Monday, August 4, 2014
Book Publishing Needs To Close The Digital Divide
Iceland ranks the highest in the world based on having the greatest percentage of its citizens using the Internet in 2013. In the small, far away country, 96.6% use the Internet. Norway is second at 95.1% and The Netherlands are third at 94%. Bahrain is the only other country with at least 90%. The U.S. surprisingly ranks only tenth, at 84.2%
Is it a matter of economics? Education? Age? Literacy? Politics?
One day there won’t be a country around without at least a 95% rate of Internet usage, but for now, many countries fall far short of what will be needed if the world is to advance forward.
Sure, the Internet by itself means nothing. Just because you have access to download YouTube videos of a cat taking a shit on a surf board won’t make you a productive, smart, or active citizen. But, in theory, once more people are online and trained in how to use it correctly and wisely, the world will have a real chance to grow—financially, politically, and socially.
Internet usage in developing countries is only around 32% and worldwide the number is 40%. For developed countries it’s almost twice that, at 79%. That’s a huge gap and such a disparity helps no one. To have a global economy, enlightened citizens, and educated people, the Internet needs to expand into every home.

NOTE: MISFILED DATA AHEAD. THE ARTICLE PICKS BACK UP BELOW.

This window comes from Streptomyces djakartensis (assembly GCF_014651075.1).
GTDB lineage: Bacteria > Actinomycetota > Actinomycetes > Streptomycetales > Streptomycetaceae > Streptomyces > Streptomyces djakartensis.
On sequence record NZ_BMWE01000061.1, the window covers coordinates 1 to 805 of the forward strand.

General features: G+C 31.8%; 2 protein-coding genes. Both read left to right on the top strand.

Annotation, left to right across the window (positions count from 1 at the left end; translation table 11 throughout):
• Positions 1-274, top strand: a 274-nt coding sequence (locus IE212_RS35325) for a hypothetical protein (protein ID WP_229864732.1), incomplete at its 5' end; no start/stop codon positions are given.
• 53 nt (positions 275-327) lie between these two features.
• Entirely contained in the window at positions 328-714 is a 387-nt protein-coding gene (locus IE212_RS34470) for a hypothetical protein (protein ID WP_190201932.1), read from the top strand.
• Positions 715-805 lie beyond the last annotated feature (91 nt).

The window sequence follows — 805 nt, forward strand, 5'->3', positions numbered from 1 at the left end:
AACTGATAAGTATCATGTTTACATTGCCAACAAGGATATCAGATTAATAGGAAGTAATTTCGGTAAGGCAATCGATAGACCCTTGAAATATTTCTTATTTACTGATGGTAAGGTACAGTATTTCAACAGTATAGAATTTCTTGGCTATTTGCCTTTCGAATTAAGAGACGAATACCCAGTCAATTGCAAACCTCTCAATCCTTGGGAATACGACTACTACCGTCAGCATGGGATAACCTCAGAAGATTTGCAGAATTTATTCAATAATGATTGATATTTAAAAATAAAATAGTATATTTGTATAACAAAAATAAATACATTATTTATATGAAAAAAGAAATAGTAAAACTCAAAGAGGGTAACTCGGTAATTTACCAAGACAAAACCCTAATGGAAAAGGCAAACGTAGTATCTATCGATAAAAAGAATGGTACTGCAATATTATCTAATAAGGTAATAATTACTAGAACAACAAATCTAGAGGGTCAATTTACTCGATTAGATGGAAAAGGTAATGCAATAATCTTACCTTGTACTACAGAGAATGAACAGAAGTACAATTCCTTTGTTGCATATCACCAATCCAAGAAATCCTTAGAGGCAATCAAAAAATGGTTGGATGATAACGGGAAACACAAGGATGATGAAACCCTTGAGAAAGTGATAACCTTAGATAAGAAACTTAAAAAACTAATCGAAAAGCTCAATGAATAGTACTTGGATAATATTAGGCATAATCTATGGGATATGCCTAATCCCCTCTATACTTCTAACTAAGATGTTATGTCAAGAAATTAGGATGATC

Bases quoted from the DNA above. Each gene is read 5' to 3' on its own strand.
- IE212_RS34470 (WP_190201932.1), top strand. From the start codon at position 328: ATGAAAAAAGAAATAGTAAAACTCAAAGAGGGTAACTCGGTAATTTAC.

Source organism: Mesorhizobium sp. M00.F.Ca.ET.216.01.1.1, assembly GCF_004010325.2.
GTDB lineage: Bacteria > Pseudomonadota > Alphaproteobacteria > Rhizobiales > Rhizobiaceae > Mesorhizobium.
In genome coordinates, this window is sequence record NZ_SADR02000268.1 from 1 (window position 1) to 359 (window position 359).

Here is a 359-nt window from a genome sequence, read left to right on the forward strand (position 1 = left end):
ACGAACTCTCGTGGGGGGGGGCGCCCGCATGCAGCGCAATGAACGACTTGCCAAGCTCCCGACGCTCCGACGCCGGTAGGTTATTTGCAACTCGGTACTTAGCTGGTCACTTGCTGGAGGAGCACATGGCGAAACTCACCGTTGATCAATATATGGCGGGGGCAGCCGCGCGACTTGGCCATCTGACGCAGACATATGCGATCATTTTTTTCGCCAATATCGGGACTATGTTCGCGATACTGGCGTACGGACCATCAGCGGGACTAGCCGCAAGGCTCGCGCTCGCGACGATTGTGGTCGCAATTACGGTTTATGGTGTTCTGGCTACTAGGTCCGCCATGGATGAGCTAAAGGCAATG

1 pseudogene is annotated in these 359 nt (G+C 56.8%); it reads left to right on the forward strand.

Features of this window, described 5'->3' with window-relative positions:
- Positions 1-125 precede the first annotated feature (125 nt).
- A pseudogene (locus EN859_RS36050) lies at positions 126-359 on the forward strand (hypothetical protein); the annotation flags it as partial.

On the other hand, the Internet needs to clean its act up. It is underused in areas that are important and overused in nonsense—streaming bad movies, downloading stupid videos, reading blogs filled with hate... and don't forget people who are using the 'Net for bullying, scamming, lacking, etc.
The Internet could be a way to share information, overcome physical barriers, sell products globally, democratize governments, and exchange ideas.
Like anything, any tool or service or product can be used for good or bad. The Internet certainly has the best and worst of both worlds.
The Internet has blight, congestion, repetition, clutter, and danger running through its digital veins. As more people gain access to it, they’ll need to be savvy and learn how to navigate through commercials, propaganda, lies, manipulation, and mindless time-wasters.
But the Internet also will play a huge role in how books are promoted, marketed, purchased and read. The growth of the Internet may go hand in hand with the expansion of the book publishing industry and all media.
Just think, the number of worldwide Internet users could one day double from today’s numbers and still leave one in five citizens Internet-free. The world can’t afford to leave this many behind. The book industry certainly can’t.
Brian Feinblum’s views, opinions, and ideas expressed in this blog are his alone and not that of his employer, Media Connect, the nation’s largest book promoter. You can follow him on Twitter @theprexpert and email him at firstname.lastname@example.org. He feels more important when discussed in the third-person. This is copyrighted by BookMarketingBuzzBlog © 2014